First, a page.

Its been a busy and exciting month here at the Fire Weather Research Lab. As part of our Rapid Deployment to Fires (RaDFire) NSF project we've now deployed our mobile weather lab to 4 major fires in as many weeks: (1) Shirely Fire, Kern County, (2) Stoney Fire, Fort Huntter Liggett, (3) Butts Fire, Napa County, and (4) Bully Fire, Shasta County. As a result we've managed to collect some unbelievable data and I thought I'd take a few minutes to share some of the highlights pertaining to two important fire process: Rotating Updrafts and Penetrative Convection.
The Stoney Fire provided unprecedented observations of a vigorously rotating convective column. Rotation in the wildfire environment affects both fire rate of spread (ROS) and firefighter safety. In fact, a similarly rotating plume injured a number of fire fighters on the Indians Fire in 2008, which occurred just a few miles to the north of Hunter Liggett. Despite its importance, relatively little is known about the dynamics of rotating plumes and fire whirls, making the observations that we collected on the Stoney Fire very exciting!
The rotation that we observed began during an intense plume dominated fire making a run up a small ridgeline. The rapidly intensifying plume first created strong convergence, which drew air into the fire from all directions. As the fire reached the ridge a vigorous anticyclonic rotation began within the convergent flow, as apparent the animation to the right. The rotation subsequently intensified and persisted for ~30 minutes.
We were fortunately in an ideal location to complete numerous horizontal scans with the lidar through the base of the rotating column. A snapshot of that data is shown in the figure below, where the top panel shows the radial velocity and the bottom panel the backscatter from the smoke. Tornado aficionados will recognize the clear vortex signature in the radial velocity data, which is appears as a couplet of inbound and out bound velocities. In this case the flow is about 30 mph (15 m/s) in each direction, and the vortex core is about 100 m in diameter. The circulation, unlike that in most tornadoes, is clockwise (anticyclonic). The smoke backscatter data is also quite interesting, revealing inwardly spiraling bands of smoke and clear air that are being drawn into the plume. I've added some annotations to the figures to make it a bit easier to interpret.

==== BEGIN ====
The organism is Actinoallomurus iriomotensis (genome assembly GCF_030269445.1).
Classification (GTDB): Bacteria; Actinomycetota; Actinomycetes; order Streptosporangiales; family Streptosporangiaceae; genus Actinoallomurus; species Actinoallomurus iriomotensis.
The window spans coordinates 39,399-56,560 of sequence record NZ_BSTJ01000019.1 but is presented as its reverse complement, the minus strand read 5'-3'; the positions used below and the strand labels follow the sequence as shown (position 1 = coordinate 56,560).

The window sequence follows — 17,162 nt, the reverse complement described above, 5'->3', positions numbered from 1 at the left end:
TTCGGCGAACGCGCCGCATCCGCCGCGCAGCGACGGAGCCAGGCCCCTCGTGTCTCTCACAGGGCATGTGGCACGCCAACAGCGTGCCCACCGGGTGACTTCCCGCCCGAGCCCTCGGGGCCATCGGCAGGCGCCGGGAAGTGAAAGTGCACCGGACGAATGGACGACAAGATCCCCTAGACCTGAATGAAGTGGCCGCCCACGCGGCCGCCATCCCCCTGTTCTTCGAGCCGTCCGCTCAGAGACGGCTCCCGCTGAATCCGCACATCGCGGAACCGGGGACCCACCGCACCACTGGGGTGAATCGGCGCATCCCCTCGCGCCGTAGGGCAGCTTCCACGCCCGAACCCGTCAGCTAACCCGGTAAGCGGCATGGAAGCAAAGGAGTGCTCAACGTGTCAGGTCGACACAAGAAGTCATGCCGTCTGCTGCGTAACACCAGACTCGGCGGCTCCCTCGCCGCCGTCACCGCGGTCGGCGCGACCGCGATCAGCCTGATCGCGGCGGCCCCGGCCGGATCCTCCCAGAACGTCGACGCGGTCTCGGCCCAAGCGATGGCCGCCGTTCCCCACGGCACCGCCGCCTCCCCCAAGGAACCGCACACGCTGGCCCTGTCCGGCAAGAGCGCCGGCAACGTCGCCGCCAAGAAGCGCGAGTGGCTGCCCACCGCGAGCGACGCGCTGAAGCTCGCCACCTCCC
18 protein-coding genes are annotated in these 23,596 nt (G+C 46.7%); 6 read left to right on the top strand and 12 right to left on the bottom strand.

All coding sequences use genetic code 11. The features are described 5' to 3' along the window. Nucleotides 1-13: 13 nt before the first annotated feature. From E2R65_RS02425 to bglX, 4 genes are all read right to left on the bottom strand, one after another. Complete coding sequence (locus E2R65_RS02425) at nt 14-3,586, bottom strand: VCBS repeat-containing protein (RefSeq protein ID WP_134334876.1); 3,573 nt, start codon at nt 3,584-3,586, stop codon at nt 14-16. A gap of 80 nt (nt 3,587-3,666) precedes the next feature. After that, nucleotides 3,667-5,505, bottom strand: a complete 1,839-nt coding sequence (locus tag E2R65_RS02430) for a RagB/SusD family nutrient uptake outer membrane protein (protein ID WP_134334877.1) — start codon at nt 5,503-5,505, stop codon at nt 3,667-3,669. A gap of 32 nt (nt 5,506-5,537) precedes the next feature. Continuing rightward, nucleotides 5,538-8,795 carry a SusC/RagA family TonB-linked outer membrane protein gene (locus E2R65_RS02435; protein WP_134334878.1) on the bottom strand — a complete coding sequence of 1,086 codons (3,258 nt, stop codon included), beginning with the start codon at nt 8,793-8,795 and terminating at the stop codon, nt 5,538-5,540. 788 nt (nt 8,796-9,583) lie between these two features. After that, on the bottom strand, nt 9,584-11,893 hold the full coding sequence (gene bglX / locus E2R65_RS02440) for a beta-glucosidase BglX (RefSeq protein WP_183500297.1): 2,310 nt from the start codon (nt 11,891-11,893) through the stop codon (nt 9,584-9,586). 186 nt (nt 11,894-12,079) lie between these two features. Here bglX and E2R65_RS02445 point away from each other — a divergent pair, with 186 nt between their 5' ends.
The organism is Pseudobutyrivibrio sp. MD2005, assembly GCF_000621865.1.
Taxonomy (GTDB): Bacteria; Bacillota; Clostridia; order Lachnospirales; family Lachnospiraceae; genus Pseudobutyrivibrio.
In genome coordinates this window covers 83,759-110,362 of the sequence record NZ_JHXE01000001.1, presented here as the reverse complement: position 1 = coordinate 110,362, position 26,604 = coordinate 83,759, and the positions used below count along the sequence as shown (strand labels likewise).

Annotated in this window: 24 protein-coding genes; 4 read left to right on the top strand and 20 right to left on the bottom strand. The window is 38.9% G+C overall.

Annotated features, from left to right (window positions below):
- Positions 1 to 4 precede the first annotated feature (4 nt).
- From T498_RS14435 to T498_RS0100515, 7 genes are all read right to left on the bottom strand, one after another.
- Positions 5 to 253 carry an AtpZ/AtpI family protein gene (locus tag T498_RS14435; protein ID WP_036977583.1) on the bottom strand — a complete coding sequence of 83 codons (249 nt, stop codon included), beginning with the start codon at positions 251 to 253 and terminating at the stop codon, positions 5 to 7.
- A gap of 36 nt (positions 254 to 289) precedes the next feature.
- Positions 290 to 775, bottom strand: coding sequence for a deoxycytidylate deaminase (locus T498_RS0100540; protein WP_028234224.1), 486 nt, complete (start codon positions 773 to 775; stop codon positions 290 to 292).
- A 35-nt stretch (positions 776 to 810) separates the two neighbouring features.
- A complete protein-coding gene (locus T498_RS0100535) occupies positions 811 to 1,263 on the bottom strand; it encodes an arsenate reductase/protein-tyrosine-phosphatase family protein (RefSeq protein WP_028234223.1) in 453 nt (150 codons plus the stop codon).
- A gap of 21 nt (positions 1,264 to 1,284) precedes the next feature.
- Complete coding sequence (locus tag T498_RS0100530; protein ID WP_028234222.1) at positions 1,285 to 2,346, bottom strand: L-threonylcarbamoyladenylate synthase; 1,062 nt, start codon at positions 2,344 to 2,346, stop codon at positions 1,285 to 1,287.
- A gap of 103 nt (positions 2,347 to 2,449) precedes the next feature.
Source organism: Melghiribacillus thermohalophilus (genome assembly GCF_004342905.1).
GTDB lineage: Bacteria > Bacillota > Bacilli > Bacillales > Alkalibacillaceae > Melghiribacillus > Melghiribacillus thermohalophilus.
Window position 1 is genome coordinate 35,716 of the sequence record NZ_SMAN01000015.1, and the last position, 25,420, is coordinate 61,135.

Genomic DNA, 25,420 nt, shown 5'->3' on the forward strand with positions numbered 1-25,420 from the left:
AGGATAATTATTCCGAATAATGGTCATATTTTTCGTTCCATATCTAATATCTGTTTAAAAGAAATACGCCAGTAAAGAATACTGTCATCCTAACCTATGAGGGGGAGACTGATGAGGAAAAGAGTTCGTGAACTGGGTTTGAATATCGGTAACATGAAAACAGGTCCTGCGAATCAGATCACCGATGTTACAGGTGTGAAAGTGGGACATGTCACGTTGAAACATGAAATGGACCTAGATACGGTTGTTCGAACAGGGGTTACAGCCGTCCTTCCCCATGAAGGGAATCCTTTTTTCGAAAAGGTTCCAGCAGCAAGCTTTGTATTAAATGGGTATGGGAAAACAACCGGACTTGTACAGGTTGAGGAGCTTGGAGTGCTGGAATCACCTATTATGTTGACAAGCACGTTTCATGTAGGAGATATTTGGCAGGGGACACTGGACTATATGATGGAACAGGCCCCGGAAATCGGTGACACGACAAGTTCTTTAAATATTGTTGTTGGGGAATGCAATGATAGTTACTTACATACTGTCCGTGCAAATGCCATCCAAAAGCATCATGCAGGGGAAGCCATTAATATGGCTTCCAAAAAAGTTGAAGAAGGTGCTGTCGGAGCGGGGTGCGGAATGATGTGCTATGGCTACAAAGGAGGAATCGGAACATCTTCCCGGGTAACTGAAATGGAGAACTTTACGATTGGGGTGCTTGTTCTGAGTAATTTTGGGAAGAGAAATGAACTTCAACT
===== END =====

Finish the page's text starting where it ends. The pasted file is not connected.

Penetrative convection occurs when a plume punches through an inversion layer and ascends rapidly into the mid-troposphere. We've observed this process twice this summer, once on the Butts Fire (2 July) and once on the Bully Fire (12 July). The figures below show vertical slices through these plumes.
Butts Fire: The sequence of panels below shows the process of the fire plume punching through the marine inversion. The left panels indicate that the smoke is initially trapped beneath a shear layer (note the opposing wind directions). The right set of panels, acquired a few minutes later, shows the smoke column punching a hole in the inversion layer and rising rapidly into the clear air aloft, taking on the characteristic "mushroom" shape of rapidly ascending convection.
Bully Fire: An even more impressive example of this process was documented just a few days ago on the Bully Fire. The animation below captures two pulses of the fire plume as it punches through an inversion layer and explosively ascends to nearly 5000 m (16, 000 ft). On this day the mid-troposphere was quite unstable, which allowed the plume to reach such impressive depths. The animation also shows important dispersion processes as the smoke spreads laterally within the shear layer and aloft as the plume collapses.To our knowledge these are some of the first well resolved observations of a deep plume of this nature. Finally, it was also interesting to note that the plume briefly formed a small pyrocumulus cloud, apparent as the brighter white at the top of the column in the picture below. In the future we hope to get some observations of better developed pyrocumulus clouds.
These observations are just the tip of the iceberg (top of the plume?). We'll be busy for months analyzing the rest of the data that we've collected. At first glance, we are quite encouraged by the ability of the lidar to resolve important details of plume dynamics from as far away as 5 km!
We'd also like to take a moment to thank the agencies that have allowed us access to these fires including the Fort Hunter Liggett Fire Department, US Forest Service, and CalFire. We look forward to continuing to work towards an improved understanding of fire dynamics and hope to be able to share more of our information in real time with the fire managers and crews in the near future.